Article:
The antibody-mediated or humoral immunity is that where the B-lymphocytes synthesize antibodies response to the detection of antigens and these antibodies counteract with those antigens. Antibody-mediated immunity is often referred to as humoral immunity because the antibody molecules flow extracellularly through the blood and other vital body fluids which are called humors in Greek.
The precursors of B-lymphocytes, which originate from the stem cells of bone marrow, processed within thymus-independent tissues of the lymphatic system (the spleen, tonsils, intestine, appendix, and lymph nodes) and become immunologically competent. In response to antigenic stimulation, the immunologically competent B-lymphocytes convert into two different cell populations primary B-lymphocytes and secondary B- lymphocytes.
The primary B-lymphocytes show response to the first antigenic stimulation and immediately enter into the process of their conversion into plasma cells. In contrast, the secondary B-lymphocytes do not show any response to the first antigenic stimulation and constitute memory cells which transform into plasma cells in response to subsequent exposure to antigens, perhaps years later. However, these are the plasma cells which secrete antibodies.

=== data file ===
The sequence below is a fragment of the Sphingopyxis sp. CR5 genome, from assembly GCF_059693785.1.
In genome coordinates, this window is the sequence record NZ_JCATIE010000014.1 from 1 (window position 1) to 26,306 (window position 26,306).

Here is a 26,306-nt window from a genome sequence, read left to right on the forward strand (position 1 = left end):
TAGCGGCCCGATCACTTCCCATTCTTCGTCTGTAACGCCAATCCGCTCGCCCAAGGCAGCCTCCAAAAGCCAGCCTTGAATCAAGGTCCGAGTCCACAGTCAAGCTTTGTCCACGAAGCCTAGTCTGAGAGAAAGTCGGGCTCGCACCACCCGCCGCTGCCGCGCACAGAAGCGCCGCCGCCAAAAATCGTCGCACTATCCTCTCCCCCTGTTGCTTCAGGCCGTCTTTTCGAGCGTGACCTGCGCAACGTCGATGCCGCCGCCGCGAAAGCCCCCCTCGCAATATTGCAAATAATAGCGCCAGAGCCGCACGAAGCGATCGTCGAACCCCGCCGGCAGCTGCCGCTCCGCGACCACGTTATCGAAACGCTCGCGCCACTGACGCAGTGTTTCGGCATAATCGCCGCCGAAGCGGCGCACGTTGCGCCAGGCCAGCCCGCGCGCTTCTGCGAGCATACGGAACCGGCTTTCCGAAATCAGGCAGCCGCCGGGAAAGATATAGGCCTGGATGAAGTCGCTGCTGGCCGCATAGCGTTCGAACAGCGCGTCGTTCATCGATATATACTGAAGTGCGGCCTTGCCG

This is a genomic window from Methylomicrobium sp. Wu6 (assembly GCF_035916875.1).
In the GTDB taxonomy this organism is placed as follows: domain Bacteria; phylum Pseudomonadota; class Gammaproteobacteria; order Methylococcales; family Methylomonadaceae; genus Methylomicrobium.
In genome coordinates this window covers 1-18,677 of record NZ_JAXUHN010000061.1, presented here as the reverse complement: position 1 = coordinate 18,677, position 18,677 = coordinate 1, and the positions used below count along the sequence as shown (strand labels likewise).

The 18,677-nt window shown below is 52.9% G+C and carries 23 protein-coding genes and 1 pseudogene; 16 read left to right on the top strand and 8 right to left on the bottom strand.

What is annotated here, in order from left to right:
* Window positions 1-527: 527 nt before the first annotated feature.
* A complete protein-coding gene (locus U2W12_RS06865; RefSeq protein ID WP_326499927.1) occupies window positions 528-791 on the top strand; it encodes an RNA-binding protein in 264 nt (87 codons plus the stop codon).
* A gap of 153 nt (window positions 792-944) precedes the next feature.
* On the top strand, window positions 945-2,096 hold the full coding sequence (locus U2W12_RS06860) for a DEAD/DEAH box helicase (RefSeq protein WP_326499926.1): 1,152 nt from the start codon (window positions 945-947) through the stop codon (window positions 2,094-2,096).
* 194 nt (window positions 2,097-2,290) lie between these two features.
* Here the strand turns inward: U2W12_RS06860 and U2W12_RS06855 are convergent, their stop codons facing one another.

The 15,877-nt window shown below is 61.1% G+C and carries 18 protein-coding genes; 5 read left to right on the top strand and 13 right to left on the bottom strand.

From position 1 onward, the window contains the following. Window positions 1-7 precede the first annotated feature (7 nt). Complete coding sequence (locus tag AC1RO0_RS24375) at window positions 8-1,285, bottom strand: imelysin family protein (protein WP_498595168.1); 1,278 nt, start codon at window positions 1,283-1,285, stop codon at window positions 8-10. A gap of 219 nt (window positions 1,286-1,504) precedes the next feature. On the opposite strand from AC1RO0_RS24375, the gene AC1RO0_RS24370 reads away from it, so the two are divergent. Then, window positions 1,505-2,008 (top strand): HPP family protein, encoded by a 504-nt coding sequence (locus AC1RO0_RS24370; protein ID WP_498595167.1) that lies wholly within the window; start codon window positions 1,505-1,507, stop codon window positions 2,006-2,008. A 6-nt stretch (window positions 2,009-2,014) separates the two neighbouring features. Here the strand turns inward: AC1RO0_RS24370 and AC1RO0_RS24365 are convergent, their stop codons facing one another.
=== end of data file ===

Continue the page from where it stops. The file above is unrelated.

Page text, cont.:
Once thought to be totally independent system, the conversion of immunologically competent B- lymphocytes into antibody producing plasma cells is cooperated by helper T-lymphocytes (helper T-cells). An antigen with at-least two different antigenic determinants first attaches on the surface of a macrophage cell which then migrates to lymphatic tissues and interact with helper T-lymphocyte.
Once the helper T-lymphocyte binds with the antigen present on the surface of microphage cell, it releases interleukin-2 that stimulates multiplication of helper T-lymphocytes and also the release of B-lymphocyte growth factor, which in turn enhances the division of immunologically competent B-lymphocytes and their conversion into plasma cells.
However, the antibodies secreted by plasma cells clump together (agglutinate) with antigens present in body’s circulatory system forming antibody-antigen-complexes which are up-taken by scavenger white blood cells. The diagrammatic representation of the process of antibody-mediated (humoral) immunity is given in Fig. 41.3.